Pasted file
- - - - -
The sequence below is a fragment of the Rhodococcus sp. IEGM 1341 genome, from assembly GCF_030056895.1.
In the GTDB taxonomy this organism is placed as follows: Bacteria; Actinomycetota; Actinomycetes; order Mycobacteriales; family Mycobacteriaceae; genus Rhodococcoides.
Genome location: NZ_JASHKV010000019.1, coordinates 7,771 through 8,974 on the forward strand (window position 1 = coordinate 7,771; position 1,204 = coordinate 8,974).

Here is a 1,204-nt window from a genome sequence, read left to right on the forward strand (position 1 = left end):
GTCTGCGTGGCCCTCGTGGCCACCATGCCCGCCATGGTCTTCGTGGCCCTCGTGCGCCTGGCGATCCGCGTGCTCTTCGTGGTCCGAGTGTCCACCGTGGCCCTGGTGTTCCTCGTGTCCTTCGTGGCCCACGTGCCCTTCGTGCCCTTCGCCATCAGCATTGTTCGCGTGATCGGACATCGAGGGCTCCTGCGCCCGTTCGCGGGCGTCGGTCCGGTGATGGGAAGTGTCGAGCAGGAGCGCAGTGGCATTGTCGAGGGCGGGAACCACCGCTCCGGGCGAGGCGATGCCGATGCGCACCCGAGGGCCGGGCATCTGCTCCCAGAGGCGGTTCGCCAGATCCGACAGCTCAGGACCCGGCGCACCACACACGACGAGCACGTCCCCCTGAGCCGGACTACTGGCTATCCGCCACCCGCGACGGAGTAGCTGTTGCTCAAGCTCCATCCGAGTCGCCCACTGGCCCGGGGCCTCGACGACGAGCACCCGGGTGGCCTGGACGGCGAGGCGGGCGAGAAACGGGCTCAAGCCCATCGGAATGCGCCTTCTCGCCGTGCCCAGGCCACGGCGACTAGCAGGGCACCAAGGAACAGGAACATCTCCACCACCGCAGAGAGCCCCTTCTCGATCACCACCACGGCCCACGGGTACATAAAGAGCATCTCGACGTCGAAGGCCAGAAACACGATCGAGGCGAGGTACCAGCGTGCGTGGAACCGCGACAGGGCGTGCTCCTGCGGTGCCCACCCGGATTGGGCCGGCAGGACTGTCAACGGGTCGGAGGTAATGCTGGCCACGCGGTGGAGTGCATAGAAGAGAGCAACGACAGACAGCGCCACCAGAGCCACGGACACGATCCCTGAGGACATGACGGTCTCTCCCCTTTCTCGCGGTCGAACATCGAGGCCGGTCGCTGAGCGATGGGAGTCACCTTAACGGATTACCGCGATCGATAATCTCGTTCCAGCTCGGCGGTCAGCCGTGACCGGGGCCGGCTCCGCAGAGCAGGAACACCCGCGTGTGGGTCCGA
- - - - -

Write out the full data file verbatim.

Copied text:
The sequence below is a fragment of the Rhodococcus sp. IEGM 1341 genome, from assembly GCF_030056895.1.
In the GTDB taxonomy this organism is placed as follows: Bacteria; Actinomycetota; Actinomycetes; order Mycobacteriales; family Mycobacteriaceae; genus Rhodococcoides.
Genome location: NZ_JASHKV010000019.1, coordinates 7,771 through 8,974 on the forward strand (window position 1 = coordinate 7,771; position 1,204 = coordinate 8,974).

Here is a 1,204-nt window from a genome sequence, read left to right on the forward strand (position 1 = left end):
GTCTGCGTGGCCCTCGTGGCCACCATGCCCGCCATGGTCTTCGTGGCCCTCGTGCGCCTGGCGATCCGCGTGCTCTTCGTGGTCCGAGTGTCCACCGTGGCCCTGGTGTTCCTCGTGTCCTTCGTGGCCCACGTGCCCTTCGTGCCCTTCGCCATCAGCATTGTTCGCGTGATCGGACATCGAGGGCTCCTGCGCCCGTTCGCGGGCGTCGGTCCGGTGATGGGAAGTGTCGAGCAGGAGCGCAGTGGCATTGTCGAGGGCGGGAACCACCGCTCCGGGCGAGGCGATGCCGATGCGCACCCGAGGGCCGGGCATCTGCTCCCAGAGGCGGTTCGCCAGATCCGACAGCTCAGGACCCGGCGCACCACACACGACGAGCACGTCCCCCTGAGCCGGACTACTGGCTATCCGCCACCCGCGACGGAGTAGCTGTTGCTCAAGCTCCATCCGAGTCGCCCACTGGCCCGGGGCCTCGACGACGAGCACCCGGGTGGCCTGGACGGCGAGGCGGGCGAGAAACGGGCTCAAGCCCATCGGAATGCGCCTTCTCGCCGTGCCCAGGCCACGGCGACTAGCAGGGCACCAAGGAACAGGAACATCTCCACCACCGCAGAGAGCCCCTTCTCGATCACCACCACGGCCCACGGGTACATAAAGAGCATCTCGACGTCGAAGGCCAGAAACACGATCGAGGCGAGGTACCAGCGTGCGTGGAACCGCGACAGGGCGTGCTCCTGCGGTGCCCACCCGGATTGGGCCGGCAGGACTGTCAACGGGTCGGAGGTAATGCTGGCCACGCGGTGGAGTGCATAGAAGAGAGCAACGACAGACAGCGCCACCAGAGCCACGGACACGATCCCTGAGGACATGACGGTCTCTCCCCTTTCTCGCGGTCGAACATCGAGGCCGGTCGCTGAGCGATGGGAGTCACCTTAACGGATTACCGCGATCGATAATCTCGTTCCAGCTCGGCGGTCAGCCGTGACCGGGGCCGGCTCCGCAGAGCAGGAACACCCGCGTGTGGGTCCGA